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10 Questions For Imre Kertész

4 minute read
JOHN NADLER | Budapest

In 2002, Imre Kertész, a Hungarian-born Holocaust survivor and author of such novels such as Fatelessness (1975), Kaddish for a Child Not Born (1990), and Liquidation (2003) won the Nobel Prize in Literature. The distinction brought Kertész, now 77, a new platform for his ideas on the impact of 20th century totalitarian politics on the individual. Kertész spoke to John Nadler in Budapest about the Nobel, novels and the threats for the 21st century.

You survived both the Nazi death camps and the Soviet dictatorship in Hungary. Is your life an example of how the human will can flourish even in harsh conditions? Human will always flourishes. But I do not consider my life an example of this. I am a commentator on it.

Did you ever truly believe that Soviet communism would collapse? I expected the collapse of the system every day. Communism wasn’t a natural system or way of life. Such systems always collapse.

With Russian dissidents being murdered in Moscow and London, do you see a new type of Russian totalitarianism? No, but Russia is such a unique creation. It has always been under some form of dictatorship and does not know by experience what democracy is. But Russian politics and society are so complex I don’t dare go into an analysis.

Is the West being tough enough in its response to Moscow over these allegations? The West in general should stand up more for its own values. It is not always worthwhile to compromise.

What are the greatest political threats facing Europe today? Cowardice. Unnecessary compromise that can harm our values. I often think what might have happened if the U.S. had not stood beside Europe and defeated fascism. We must not forget that terrorism has its roots in Europe’s extremist politics. WW I began with an assassination, and after that we saw further terrorist attacks and the creation of terrorist states. This is the threat.

Are you generally positive or negative about Europe’s progress since 1946? There has been a struggle between the negative and the positive, and we are deep in this fight at the moment. The real fight will not be between nations, but a struggle between fanaticism and democracy. Terrorists do not have a common list of demands on which to base negotiations. Fanatical hatred has taken over the world and this phenomenon conflicts with rational politics that is accustomed to negotiation and compromise.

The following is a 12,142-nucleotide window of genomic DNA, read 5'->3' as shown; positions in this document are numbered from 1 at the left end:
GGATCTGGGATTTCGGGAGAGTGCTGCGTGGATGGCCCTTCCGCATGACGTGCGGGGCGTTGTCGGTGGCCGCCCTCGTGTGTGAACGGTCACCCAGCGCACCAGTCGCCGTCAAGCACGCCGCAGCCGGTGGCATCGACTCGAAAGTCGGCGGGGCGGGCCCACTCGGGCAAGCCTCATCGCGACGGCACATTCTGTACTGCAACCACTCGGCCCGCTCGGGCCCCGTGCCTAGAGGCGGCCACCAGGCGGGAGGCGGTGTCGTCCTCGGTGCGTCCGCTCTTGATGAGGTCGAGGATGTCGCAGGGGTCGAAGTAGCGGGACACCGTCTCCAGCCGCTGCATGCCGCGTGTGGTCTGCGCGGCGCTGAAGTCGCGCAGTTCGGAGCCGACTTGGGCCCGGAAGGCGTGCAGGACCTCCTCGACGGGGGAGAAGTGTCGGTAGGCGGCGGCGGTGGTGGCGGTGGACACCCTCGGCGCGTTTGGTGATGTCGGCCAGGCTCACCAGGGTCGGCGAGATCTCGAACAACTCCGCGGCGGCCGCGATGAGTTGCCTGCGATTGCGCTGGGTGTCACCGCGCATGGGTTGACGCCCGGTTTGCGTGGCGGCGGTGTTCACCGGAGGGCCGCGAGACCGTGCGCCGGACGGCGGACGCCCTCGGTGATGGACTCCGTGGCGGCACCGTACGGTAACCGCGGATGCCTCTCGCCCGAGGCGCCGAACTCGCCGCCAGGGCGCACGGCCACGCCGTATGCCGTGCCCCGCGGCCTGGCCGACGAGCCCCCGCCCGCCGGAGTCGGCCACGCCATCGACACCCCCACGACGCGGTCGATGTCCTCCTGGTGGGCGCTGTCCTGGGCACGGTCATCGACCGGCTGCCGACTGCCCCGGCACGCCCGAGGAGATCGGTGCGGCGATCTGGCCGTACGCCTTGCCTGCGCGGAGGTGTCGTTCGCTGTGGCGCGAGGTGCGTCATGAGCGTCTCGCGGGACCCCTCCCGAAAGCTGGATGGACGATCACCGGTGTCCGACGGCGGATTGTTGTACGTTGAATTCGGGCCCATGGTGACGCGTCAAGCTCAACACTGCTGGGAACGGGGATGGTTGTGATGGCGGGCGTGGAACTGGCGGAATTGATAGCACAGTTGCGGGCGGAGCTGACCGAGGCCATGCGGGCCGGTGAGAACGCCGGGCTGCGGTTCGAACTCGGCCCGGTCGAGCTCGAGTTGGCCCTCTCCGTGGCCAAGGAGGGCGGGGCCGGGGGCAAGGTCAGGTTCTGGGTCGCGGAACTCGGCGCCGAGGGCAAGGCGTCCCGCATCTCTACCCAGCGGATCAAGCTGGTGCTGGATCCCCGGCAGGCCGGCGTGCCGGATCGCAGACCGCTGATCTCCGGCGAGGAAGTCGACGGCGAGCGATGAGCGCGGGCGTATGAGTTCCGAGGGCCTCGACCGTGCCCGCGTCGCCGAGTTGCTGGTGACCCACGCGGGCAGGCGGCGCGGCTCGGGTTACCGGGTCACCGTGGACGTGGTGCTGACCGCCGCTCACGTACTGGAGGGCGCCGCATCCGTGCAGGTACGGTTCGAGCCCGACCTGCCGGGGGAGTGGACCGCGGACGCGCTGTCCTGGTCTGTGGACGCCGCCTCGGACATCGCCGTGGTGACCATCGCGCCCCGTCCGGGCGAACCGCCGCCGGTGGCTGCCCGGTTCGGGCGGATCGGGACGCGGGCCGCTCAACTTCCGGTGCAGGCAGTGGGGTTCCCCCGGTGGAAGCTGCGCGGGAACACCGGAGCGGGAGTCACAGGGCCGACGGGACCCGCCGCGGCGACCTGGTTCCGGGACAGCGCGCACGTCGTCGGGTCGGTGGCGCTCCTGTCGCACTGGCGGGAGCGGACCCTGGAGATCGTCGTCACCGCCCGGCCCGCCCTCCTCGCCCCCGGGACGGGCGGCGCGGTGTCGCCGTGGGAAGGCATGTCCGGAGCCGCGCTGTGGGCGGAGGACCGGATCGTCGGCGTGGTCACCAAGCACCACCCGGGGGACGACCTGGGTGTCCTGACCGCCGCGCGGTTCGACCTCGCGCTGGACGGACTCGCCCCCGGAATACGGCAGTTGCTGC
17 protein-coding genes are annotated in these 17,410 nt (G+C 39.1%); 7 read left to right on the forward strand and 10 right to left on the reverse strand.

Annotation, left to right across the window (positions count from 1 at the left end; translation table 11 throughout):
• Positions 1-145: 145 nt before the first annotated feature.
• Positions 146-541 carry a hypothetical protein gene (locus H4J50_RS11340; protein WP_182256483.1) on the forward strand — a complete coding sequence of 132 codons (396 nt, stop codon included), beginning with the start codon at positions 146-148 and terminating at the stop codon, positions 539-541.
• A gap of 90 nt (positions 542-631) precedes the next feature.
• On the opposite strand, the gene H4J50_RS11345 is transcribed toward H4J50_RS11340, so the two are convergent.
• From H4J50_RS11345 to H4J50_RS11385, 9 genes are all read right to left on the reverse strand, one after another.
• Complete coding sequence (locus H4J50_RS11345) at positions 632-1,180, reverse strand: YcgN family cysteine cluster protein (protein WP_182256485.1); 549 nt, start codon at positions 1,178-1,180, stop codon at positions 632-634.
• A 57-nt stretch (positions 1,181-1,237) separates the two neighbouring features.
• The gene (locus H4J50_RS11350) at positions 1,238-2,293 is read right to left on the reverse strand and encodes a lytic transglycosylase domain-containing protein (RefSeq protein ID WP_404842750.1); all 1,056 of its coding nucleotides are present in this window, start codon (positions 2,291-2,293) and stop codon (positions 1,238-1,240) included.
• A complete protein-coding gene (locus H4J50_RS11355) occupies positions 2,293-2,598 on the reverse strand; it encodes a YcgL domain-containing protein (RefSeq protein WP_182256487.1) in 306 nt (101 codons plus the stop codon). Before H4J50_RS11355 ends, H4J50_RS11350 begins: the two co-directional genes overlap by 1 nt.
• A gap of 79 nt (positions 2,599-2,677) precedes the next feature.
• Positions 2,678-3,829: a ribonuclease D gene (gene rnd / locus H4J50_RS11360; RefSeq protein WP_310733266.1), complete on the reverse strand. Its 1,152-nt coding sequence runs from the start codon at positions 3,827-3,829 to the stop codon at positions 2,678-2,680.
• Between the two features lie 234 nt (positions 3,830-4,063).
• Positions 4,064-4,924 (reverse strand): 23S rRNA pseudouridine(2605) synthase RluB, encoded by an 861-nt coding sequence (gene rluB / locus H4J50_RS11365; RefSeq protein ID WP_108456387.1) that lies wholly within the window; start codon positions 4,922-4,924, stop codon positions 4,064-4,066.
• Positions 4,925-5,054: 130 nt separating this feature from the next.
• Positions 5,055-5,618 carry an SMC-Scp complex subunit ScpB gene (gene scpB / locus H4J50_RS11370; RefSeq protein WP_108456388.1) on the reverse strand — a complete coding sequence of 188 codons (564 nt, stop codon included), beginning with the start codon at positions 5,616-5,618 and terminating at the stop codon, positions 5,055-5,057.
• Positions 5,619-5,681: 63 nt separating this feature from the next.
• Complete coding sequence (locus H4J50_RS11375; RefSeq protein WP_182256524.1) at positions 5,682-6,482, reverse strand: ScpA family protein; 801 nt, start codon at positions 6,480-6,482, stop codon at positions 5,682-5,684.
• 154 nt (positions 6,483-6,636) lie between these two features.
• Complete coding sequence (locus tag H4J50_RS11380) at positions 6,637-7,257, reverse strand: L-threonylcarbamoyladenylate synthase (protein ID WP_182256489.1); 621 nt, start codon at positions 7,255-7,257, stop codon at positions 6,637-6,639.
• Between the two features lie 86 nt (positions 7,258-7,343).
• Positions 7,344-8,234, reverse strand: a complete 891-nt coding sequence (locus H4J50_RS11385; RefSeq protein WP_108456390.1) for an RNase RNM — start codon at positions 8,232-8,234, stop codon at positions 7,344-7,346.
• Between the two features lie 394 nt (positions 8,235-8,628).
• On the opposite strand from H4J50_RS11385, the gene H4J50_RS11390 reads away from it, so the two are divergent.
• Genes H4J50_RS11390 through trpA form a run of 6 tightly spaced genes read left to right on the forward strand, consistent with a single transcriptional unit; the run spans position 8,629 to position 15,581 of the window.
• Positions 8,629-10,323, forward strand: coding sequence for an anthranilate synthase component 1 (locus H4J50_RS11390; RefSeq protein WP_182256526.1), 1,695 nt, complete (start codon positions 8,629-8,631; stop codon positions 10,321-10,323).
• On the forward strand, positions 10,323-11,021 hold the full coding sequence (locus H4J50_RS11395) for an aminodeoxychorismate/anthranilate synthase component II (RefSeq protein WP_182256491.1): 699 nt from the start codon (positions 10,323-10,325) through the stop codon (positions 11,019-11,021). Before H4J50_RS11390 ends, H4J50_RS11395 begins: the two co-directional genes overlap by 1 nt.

Were you ever tempted to defect to the West during communism? Yes, I was tempted to leave, but I couldn’t. The first opportunity arose in 1956 [during the revolution]. I was 27 at the time. I had a lot of big ideas for a novel. I knew I wanted to write eventually, and I knew that at 27 it was too late to learn to write in another language. This consideration decided my fate. Like the old Hungarian joke, instead of going abroad, I decided to do something more adventurous: I stayed at home.

You now live part of your life in Germany. Isn’t it ironic that a nation that had once tried to kill you was the first to embrace you? The first real and true response to my books came from Germans who for the first time gave me an indication that I had written something worth reading. But you have to stop and think about this phenomenon. The generation of Nazis no longer exists, and the question arises: Shouldn’t one support a young generation in its struggle against the forces of the past, especially when they are reaching out to you?

How does winning the Nobel Prize change your life? You experience the expectations of the world, and also the joy that comes with recognition. For me, I was able to leave behind the chore of earning my daily bread, and devote myself to writing. Of course, as a Nobel laureate I am asked to make speeches, and when these engagements prevent me from writing, I say, I didn’t win the Nobel Prize not to write.

What is your workday as a writer like? If you recorded the day in a life of a writer you would be disappointed. He makes coffee, he looks out the window, he does everything but write. But despite these everyday failures, something still comes out of it.

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